Dr. Don Glines, former full professor and creator of the nationally famous Wilson Campus School and the renowned Studios for Educational Alternatives experiential teacher preparation programs at MSU, died November 13, 2023, at age of 92. While he was in Mankato, the National Observer labeled Wilson as the most innovative public K-12 school in America, (1968-1977) and the Wilson/MSU teacher education programs as models for the nation. Don was cited as the leading exponent of educational innovation in the country. The Kappan journal labeled him "The Vice-President for Educational Heresy."
His efforts at MSU led to five major changes in the State Education Codes and provided the background for Minnesota to be the first state to adopt legislation creating public charter schools. An article in the Minneapolis Tribune opined that the nation should have thousands of Wilsons. The Minnesota Association for Alternative Programs awarded him in 2004 for his exemplary contributions. Dr. Glines was most proud that Wilson proved traditional mandated one-size-fits-all school programs were not the best learning environments for the majority of learners. Outreach programs were created in Mexico and Canada and with Native American schools. Wilson was also allied with the planning for the Minnesota Experimental City.
The Wilson/MSU education programs were visited by over 1500 each year. Wilson eliminated tests, homework, required courses, report cards, hourly schedules, barrier walls, self-contained classrooms—a total of 69 such changes from traditional to non-traditional. Learning was available everywhere 24/7/365, the result of being the first year-round continuous education program in Minnesota. Wilson/MSU programs were non-graded, K—college, including infant and senior programs. All ages learned together as desired. Everyone was a teacher/mentor; everyone was a student/learner. An article in the Christian Science Monitor recognized Wilson as the "Cradle-toGrave School."
Wilson eliminated such poor programs as remedial reading and waiting lists for enrollment, asking "How do you have a waiting list for learning?" When he arrived at Wilson, he accepted the 150 on the waiting list with no additional budget, staff, or facility. He proved that the re-allocation of resources and adopting non-traditional concepts permitted this increase while still expanding curriculum opportunities. Though very successful, Wilson was closed by political decisions related to the closing of the lower campus and the elimination of all state college laboratory schools.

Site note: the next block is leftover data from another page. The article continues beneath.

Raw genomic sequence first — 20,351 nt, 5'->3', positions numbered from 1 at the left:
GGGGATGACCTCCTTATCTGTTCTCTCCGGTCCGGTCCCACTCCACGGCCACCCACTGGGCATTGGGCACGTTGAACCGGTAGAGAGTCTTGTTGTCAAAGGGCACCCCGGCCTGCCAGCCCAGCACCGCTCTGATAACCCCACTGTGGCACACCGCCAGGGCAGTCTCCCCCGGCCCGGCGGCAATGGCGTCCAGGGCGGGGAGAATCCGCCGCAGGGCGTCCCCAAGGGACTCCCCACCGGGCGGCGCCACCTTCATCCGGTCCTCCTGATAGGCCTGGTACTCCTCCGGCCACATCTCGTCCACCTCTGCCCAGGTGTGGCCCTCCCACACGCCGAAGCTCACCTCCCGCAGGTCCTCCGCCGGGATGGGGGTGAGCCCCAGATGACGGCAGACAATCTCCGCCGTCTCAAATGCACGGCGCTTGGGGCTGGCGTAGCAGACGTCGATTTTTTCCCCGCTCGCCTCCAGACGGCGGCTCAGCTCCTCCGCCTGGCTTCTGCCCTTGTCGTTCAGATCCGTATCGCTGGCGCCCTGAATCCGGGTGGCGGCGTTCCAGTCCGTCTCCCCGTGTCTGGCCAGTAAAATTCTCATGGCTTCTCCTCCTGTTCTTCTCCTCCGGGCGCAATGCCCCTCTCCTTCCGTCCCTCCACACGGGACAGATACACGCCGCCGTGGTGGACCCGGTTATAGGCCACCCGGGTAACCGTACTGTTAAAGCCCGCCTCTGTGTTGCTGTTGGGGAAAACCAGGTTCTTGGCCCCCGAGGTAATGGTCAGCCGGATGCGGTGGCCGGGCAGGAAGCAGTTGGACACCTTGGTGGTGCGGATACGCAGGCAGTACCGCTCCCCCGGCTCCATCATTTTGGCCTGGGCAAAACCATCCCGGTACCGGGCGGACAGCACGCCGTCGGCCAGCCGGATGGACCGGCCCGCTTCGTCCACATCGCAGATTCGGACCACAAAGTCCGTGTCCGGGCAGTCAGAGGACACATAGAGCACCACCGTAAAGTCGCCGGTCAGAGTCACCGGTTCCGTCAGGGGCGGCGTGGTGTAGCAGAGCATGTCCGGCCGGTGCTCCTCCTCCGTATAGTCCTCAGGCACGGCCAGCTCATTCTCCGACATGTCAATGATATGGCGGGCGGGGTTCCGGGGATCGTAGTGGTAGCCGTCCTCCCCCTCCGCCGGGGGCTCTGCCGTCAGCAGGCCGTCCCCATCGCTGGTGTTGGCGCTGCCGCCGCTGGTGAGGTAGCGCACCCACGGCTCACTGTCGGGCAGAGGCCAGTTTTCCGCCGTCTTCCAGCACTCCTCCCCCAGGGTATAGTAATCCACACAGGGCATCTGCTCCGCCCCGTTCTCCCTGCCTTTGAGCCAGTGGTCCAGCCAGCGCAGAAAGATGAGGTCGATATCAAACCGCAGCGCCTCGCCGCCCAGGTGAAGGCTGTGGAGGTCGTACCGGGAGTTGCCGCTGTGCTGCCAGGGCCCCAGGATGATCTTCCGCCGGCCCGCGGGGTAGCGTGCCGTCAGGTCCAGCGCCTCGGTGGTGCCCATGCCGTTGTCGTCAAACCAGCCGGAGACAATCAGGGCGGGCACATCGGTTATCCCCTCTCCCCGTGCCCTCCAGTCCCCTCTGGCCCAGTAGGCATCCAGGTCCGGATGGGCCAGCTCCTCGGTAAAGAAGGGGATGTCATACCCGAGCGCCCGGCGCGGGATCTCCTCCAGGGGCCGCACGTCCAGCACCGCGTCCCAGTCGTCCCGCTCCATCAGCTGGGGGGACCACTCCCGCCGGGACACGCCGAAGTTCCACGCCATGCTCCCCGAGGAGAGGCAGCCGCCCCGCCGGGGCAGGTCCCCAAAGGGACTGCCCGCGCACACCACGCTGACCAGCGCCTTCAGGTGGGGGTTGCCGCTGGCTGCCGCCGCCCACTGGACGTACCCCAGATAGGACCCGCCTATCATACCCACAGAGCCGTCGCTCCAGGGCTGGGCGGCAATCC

The documentation of the achievements of Wilson/MSU are archived in the Wilson Campus School Archives and in the Don Glines Archives housed in Memorial Library, MSU. After a three-year campaign, the now exemplary University Archives were established when Dr. Glines, with the help of MSU alumnus Glen Taylor, received notice that his proposal was finally approved. In addition to the Mankato designs, Dr. Glines co-founded the National Association for Year-round Education, gave 1200 keynote addresses throughout the nation, published 16 books and 136 articles--most of which described the Wilson/MSU designs. In addition to Minnesota, he also created similar programs in Oregon, Arizona, Missouri, South Dakota, and California.
Born November 25, 1930 in California, he earned his BS degree at Springfield College, Massachusetts, where he was a four-year letterman in lacrosse. Enlisting in the army during the Korean War, he served in the infantry and later as an officer in the Medical Service Corps. He completed his MS and PhD degrees at the University of Oregon. His six majors allowed him to enjoy teaching English, French, science, history, health, physical education, and coaching basketball, baseball, track, and football—including a year coaching football at Mankato Wilson. The school also created exemplary programs in home economics, industrial arts, and the arts.
Don is survived by his wife Ruth, two children Laurie and Harlan—both of whom attended Wilson, four grandchildren—Katrina, Sam, Dylan, and Hayden, two great-grandchildren, Piper and Wren and a sister Dianne. He has been interred at Glenwood Cemetery in Mankato, with no services. His grave marker references the Wilson and MSU programs, and the MSU Archives.
Most of all, Don wanted the community to remember that for one brief shining moment, Mankato, Wilson, and MSU were the center of the universe for education innovation, and created in Mankato another CAMELOT.